Overview of Cataracts
Cataract surgery and Laser vision correction are two of the most commonly performed surgeries worldwide. Cataract surgery addresses the opacification of the natural crystalline lens in our eye, which commonly occurs due to aging. Laser vision correction, often represented by LASIK (Laser-assisted in situ keratomileusis), on the other hand, treats imperfect refractive errors such as myopia, astigmatism and hyperopia. As cataracts and refractive errors are very common problems affecting our eyes, their management commonly “cross paths”.
The most common scenario would be someone who had previous LASIK for myopia and astigmatism in young adulthood, who developed cataracts and required surgical treatment later in life.
What are Cataracts?
Cataracts are changes in the lenses in our eyes which usually involves hardening, yellowing, loss of transparency and sometimes, in advanced stages, bulging and total whitening. They typically occur due to natural ageing, but can also be due to injury, metabolic diseases such as diabetes and using medications like steroids.
How does Cataract surgery work?
Cataract surgery removes the abnormal lens content, leaving behind an empty lens sac, called a capsular bag, into which an artificial intraocular lens is implanted. These steps are usually done during the same surgery. The artificial lens implant is generally customisable to the person’s eye power.
Types of cataract surgery
Conventional cataract surgery uses ultrasound energy through a hand-held probe that looks like a pen, which shatters the lens content into tiny pieces. This technique is called phacoemulsification. The probe is introduced via a small cut at the side of the front of the eye measuring just 2-3 mm in length. The lens pieces are then suctioned out of the eye in an intraocular environment protected by fluid flow.
Before the invention of phacoemulsification, cataracts were removed from the eye through much larger cuts in the eye via the technique called ECCE (extracapsular cataract extraction). The larger cuts generally need to be secured with several fine stitches. In some countries, an improved version of ECCE called MSICS (manual small incision cataract surgery) is still performed.
In the past decade or more, a newer cataract surgery technique incorporating a type of laser called the femtosecond laser has been introduced. The femtosecond laser is the same class of laser used in LASIK surgery (to create the LASIK flap or the RELEX SMILE lenticule). This surgery is called FLACS (femtolaser-assisted cataract surgery). It presents an alternative laser-assisted way to perform several steps of the cataract surgery, such as making the initial cuts into the eye, opening the lens sac and pre-chopping the cataract in preparation for the ultrasound probe.
FLACS has potential advantages, such as making the surgical steps more uniform, reducing the overall ultrasound energy required, and making results more predictable. However, as the laser technology is not deemed cost-effective nor essential for all cases, its adoption is sporadic and not consistent.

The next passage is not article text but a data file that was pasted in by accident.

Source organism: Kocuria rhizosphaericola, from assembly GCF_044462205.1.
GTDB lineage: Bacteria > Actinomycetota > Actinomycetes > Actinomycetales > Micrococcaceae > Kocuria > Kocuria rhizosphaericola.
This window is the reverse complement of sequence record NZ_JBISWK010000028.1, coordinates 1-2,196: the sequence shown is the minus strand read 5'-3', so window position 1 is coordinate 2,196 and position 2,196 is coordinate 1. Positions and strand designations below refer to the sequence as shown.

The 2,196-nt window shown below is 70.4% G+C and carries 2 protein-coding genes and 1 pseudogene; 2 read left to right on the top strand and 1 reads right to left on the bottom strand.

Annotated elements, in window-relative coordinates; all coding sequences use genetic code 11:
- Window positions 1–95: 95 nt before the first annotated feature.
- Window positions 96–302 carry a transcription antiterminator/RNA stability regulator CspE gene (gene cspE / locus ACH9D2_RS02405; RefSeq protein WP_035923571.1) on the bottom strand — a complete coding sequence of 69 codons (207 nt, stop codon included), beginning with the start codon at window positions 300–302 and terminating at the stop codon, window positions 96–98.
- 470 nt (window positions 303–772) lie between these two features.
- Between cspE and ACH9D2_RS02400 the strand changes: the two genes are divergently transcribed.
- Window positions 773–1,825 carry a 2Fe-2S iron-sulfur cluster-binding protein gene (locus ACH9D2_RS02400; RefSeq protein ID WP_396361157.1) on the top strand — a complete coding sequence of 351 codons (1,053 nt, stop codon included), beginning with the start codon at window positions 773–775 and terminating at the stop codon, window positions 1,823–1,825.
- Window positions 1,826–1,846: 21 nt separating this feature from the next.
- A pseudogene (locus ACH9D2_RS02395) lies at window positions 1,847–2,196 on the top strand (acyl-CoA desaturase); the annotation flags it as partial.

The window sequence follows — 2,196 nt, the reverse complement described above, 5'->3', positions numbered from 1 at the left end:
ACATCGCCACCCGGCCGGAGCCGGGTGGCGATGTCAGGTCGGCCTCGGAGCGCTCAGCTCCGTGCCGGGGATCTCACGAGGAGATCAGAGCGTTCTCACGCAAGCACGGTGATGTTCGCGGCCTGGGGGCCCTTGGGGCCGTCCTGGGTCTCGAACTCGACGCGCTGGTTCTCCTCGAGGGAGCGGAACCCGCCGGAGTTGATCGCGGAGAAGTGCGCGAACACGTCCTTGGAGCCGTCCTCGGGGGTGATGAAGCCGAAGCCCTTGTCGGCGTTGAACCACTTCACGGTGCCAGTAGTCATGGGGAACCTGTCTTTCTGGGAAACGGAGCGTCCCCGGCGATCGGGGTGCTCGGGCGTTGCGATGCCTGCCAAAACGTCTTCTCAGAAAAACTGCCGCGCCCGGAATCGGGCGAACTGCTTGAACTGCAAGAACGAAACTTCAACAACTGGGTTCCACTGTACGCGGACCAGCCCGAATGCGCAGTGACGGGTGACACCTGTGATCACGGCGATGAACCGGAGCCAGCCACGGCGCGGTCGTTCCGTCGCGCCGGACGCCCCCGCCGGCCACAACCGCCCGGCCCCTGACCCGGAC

Current popular options for cataract surgery in Singapore are:
- Conventional phacoemulsification with intraocular lens implant
- FLACS (Femtolaser-assisted cataract surgery, with phacoemulsification) with an intraocular lens implant.
Note that in addition to the 2 options listed above, the options of what intraocular lens is implanted into one’s eye are even more exciting. To date, types of lens implant designs have multiplied many folds since its first invention during WW2. That was after eye doctors accidentally discovered how pieces of perspex lodged in fighter pilots’ eyes from shattered windscreens were safely incorporated and even able to alter the degree of the eye. Nowadays, you don’t have to hope for such accidental fortune as we have the luxury of choosing from the latest lens implants to correct our eye power imperfections during cataract surgeries.
Cataract surgery is almost always performed as day surgery, either in a hospital or day surgery centre, meaning that it does not usually require overnight admission into the hospital. In many cases, it can be performed under eye drop anaesthesia with gentle sedation, and actual surgery may be as short as around 15 minutes in experienced hands.
Are There Risks to Cataract Surgery?
The success rate of cataract surgery in Singapore is very high. Most centres quote close to 100% (98-99%). However, special precautions are still necessary and always taken to prevent postoperative infections of the eye, which is fortunately of a low rate here (1 in 10,000). Care is also taken for possible risks like inflammation of the eye, swelling of the front or back of the eye, eye pressure fluctuations, bleeding and rarer problems like retina detachments. Most of these are mild and readily manageable during the post-operative reviews. In many cases, patients can see very well within the first few days after surgery but will require careful eye drop treatment for around 4 weeks.
Can I Develop Cataracts After LASIK?
Of course. Doing LASIK merely changes the curvature and thickness of the cornea, the front structure of the eye. The lens inside the eye will still undergo aging changes like any other eye.
There is no significant difference between cataract surgery for LASIK patients and non-LASIK patients, except that the cornea curvatures of LASIK patients are usually flatter (for previously short-sighted eyes). You need to inform the cataract surgeon regarding your previous LASIK so that it can be taken into consideration when calculating the power of the lens implant of choice.
When should I consider cataract surgery after LASIK?